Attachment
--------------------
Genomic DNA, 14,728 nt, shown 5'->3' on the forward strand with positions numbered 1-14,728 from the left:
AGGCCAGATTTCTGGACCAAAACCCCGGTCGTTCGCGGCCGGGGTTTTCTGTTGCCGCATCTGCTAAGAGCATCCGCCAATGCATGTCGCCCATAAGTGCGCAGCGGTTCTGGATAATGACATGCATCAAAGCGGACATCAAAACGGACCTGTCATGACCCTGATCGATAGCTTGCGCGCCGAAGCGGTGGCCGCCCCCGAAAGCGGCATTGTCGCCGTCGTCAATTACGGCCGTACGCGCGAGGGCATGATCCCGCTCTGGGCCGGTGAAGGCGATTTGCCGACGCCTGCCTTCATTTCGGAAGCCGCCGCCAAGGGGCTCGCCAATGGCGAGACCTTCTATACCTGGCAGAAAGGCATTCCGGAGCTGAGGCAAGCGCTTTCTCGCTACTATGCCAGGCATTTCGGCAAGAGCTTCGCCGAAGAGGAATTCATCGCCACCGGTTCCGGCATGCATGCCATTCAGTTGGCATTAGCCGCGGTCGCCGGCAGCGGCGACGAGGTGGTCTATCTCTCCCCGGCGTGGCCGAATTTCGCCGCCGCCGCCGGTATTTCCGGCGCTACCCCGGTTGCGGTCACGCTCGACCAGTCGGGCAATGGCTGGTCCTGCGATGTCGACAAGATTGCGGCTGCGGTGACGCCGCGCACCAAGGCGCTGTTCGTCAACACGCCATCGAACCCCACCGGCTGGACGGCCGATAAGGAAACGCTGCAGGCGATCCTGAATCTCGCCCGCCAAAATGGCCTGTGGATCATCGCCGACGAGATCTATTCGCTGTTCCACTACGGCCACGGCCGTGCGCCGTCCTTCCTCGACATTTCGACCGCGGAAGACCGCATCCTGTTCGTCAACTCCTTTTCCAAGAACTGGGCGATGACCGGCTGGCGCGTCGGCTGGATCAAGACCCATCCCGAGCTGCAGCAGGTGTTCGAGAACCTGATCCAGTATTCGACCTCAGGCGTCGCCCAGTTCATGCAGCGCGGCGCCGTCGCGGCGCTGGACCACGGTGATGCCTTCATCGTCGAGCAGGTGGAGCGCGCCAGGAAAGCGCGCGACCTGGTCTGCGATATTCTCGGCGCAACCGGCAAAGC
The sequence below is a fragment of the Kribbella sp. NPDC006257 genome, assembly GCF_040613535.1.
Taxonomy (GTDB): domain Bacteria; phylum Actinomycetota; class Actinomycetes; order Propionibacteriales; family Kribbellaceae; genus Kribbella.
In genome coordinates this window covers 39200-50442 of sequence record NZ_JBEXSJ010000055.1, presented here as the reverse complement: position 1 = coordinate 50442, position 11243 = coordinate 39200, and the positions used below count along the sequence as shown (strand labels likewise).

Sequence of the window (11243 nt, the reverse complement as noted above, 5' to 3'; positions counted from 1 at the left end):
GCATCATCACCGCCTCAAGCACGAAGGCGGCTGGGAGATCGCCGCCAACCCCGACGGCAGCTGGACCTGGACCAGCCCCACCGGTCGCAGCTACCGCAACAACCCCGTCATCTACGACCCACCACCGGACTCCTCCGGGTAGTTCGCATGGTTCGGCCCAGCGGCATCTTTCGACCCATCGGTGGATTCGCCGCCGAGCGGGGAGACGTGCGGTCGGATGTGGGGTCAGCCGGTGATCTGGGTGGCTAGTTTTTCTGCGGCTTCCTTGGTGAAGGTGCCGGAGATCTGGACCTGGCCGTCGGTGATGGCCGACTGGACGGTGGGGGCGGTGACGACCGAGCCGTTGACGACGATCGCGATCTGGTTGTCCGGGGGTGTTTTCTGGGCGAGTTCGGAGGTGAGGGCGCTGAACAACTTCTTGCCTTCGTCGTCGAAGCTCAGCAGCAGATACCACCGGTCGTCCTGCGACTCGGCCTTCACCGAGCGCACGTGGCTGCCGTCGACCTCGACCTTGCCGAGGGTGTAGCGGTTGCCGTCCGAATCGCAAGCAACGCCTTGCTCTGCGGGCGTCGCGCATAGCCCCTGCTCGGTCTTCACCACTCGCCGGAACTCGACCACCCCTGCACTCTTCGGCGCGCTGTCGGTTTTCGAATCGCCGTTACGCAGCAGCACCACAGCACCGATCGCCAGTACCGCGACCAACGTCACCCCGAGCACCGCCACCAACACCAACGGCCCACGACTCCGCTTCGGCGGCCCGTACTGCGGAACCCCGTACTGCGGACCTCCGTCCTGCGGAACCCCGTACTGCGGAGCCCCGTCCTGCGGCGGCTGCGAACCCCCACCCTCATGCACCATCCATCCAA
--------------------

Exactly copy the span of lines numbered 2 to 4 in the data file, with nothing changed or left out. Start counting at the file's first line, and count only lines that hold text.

AGGCCAGATTTCTGGACCAAAACCCCGGTCGTTCGCGGCCGGGGTTTTCTGTTGCCGCATCTGCTAAGAGCATCCGCCAATGCATGTCGCCCATAAGTGCGCAGCGGTTCTGGATAATGACATGCATCAAAGCGGACATCAAAACGGACCTGTCATGACCCTGATCGATAGCTTGCGCGCCGAAGCGGTGGCCGCCCCCGAAAGCGGCATTGTCGCCGTCGTCAATTACGGCCGTACGCGCGAGGGCATGATCCCGCTCTGGGCCGGTGAAGGCGATTTGCCGACGCCTGCCTTCATTTCGGAAGCCGCCGCCAAGGGGCTCGCCAATGGCGAGACCTTCTATACCTGGCAGAAAGGCATTCCGGAGCTGAGGCAAGCGCTTTCTCGCTACTATGCCAGGCATTTCGGCAAGAGCTTCGCCGAAGAGGAATTCATCGCCACCGGTTCCGGCATGCATGCCATTCAGTTGGCATTAGCCGCGGTCGCCGGCAGCGGCGACGAGGTGGTCTATCTCTCCCCGGCGTGGCCGAATTTCGCCGCCGCCGCCGGTATTTCCGGCGCTACCCCGGTTGCGGTCACGCTCGACCAGTCGGGCAATGGCTGGTCCTGCGATGTCGACAAGATTGCGGCTGCGGTGACGCCGCGCACCAAGGCGCTGTTCGTCAACACGCCATCGAACCCCACCGGCTGGACGGCCGATAAGGAAACGCTGCAGGCGATCCTGAATCTCGCCCGCCAAAATGGCCTGTGGATCATCGCCGACGAGATCTATTCGCTGTTCCACTACGGCCACGGCCGTGCGCCGTCCTTCCTCGACATTTCGACCGCGGAAGACCGCATCCTGTTCGTCAACTCCTTTTCCAAGAACTGGGCGATGACCGGCTGGCGCGTCGGCTGGATCAAGACCCATCCCGAGCTGCAGCAGGTGTTCGAGAACCTGATCCAGTATTCGACCTCAGGCGTCGCCCAGTTCATGCAGCGCGGCGCCGTCGCGGCGCTGGACCACGGTGATGCCTTCATCGTCGAGCAGGTGGAGCGCGCCAGGAAAGCGCGCGACCTGGTCTGCGATATTCTCGGCGCAACCGGCAAAGC
The sequence below is a fragment of the Kribbella sp. NPDC006257 genome, assembly GCF_040613535.1.
Taxonomy (GTDB): domain Bacteria; phylum Actinomycetota; class Actinomycetes; order Propionibacteriales; family Kribbellaceae; genus Kribbella.